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Speed, Integration Needed to Deter China, Russia, Vice Chairman Says

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Peer competitors China and Russia are modernizing their militaries at an astonishingly rapid rate, much faster than the Defense Department, the vice chairman of the joint chiefs of staff said during a virtual address at the McAleese FY2022 Defense Programs conference.

Marines fire a weapon in a desert-like area.
Antitank Aim
Marines fire an M72A7 light antitank weapon during training in Kuwait, Sept. 3, 2020.
Photo By: Marine Corps Lance Cpl. Andrew Skiver
VIRIN: 200903-M-GW555-1636M

"The character of war is changing now in unbelievable ways at an unbelievable pace. And that speed of change is, I think, one of the biggest challenges for us because we have to figure out how to put speed back in everything that we do. And right now the Department of Defense is not good at speed. What we're good at is executing," Air Force Gen. John E. Hyten said today.

Acquisition is a particular area that needs more speed, he added.

With speed comes a certain amount of risk, he said.

"Many people in our enterprise still like being very deliberate and taking no risks, and making sure we understand everything before we move forward. We like to make sure that every test works, and we don't test until we're sure that it's going to work. We can't do that kind of business anymore. We have to be able to go forward, which means we have to give that responsibility to much younger people in our formation."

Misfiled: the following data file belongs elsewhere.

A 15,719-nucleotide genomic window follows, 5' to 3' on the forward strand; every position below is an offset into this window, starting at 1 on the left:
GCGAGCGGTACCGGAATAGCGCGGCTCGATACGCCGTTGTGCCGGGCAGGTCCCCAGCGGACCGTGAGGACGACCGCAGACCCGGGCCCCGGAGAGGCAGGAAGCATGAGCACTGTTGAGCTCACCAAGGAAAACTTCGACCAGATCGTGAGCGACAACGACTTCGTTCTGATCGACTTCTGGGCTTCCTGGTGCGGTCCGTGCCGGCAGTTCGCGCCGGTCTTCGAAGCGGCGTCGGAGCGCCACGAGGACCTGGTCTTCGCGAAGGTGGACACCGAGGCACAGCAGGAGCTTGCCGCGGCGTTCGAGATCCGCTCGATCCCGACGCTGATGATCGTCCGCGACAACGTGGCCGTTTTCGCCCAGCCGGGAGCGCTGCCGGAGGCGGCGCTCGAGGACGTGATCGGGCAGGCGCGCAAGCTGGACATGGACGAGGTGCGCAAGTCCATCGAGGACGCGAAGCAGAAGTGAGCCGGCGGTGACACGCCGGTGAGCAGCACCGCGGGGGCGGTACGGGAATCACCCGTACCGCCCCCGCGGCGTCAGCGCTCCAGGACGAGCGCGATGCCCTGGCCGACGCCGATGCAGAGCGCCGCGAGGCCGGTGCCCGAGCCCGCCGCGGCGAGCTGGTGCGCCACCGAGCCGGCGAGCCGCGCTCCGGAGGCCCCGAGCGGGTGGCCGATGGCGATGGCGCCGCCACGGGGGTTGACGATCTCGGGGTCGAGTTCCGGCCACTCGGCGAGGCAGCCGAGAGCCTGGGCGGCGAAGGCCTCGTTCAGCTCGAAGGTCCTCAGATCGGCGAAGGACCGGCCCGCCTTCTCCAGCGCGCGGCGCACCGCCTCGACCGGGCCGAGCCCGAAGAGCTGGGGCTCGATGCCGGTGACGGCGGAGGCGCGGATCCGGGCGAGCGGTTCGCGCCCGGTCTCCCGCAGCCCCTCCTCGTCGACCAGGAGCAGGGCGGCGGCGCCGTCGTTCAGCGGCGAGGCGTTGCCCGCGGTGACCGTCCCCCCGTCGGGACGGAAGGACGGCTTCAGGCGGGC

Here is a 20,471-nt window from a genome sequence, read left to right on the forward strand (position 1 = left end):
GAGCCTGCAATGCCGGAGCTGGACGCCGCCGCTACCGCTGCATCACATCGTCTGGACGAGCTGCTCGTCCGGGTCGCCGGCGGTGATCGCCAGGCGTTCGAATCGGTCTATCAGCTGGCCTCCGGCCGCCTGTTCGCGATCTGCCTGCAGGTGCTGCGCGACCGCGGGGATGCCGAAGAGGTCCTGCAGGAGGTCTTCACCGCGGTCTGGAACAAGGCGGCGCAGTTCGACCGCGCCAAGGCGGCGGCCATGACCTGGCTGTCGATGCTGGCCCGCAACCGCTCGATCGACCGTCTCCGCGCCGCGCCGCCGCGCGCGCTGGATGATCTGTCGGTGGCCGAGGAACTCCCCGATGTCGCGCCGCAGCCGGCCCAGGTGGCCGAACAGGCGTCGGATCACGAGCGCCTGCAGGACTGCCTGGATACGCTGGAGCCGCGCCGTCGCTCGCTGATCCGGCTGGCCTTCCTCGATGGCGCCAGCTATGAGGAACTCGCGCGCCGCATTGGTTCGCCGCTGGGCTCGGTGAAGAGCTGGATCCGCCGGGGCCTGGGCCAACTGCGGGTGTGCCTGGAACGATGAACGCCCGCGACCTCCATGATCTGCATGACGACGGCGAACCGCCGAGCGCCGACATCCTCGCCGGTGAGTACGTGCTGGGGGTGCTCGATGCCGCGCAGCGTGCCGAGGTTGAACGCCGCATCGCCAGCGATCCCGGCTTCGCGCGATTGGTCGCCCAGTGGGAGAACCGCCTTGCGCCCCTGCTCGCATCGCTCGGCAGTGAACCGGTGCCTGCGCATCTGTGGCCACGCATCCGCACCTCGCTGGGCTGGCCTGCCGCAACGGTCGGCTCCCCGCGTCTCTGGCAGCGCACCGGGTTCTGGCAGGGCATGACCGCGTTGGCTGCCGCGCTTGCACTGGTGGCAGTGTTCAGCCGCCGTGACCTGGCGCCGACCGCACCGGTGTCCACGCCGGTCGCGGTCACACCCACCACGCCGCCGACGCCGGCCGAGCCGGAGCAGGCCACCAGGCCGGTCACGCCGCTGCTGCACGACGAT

– Air Force Gen. John E. Hyten, vice chairman of the joint chiefs of staff

The nature of warfare is changing in radical ways that create an enormous challenge and also an enormous opportunity, he said, mentioning unmanned air, ground and sea vehicles, artificial intelligence and machine learning.

Americans are the best in the world at innovation. If DOD leverages industry and academia talent, Hyten said he's confident that the department will excel in these and other areas.

Seamless integration of the joint force in all domains — sea, land, air, space and cyberspace — is also critical to deterring adversaries and winning wars, if necessary, he said.

An unmanned ground vehicle stands on the floor.
Unmanned Ground Vehicle
A Quad-legged Unmanned Ground Vehicle is displayed during an all call at Tyndall Air Force Base, Fla., April 20, 2021.
Photo By: Air Force Senior Airman Jacob Dastas
VIRIN: 210420-F-FN051-1181M
Sailors work on a small boat.
Sea Ops
Sailors with the Commander, Task Force 56 retrieve a Mark 18 Mod 2 underwater unmanned vehicle during training aboard a Mark VI patrol boat in the Persian Gulf, May 5, 2021.
Photo By: Navy Petty Officer 2nd Class William Collins III
VIRIN: 210505-N-VG727-1147M

Improved integration with allies and partners also is critical, and a lot more work needs to be done in that area, he said.

Hyten also mentioned the importance of modernizing the nuclear triad, meaning submarines, bombers and intercontinental ballistic missiles that are capable of carrying nuclear weapons.

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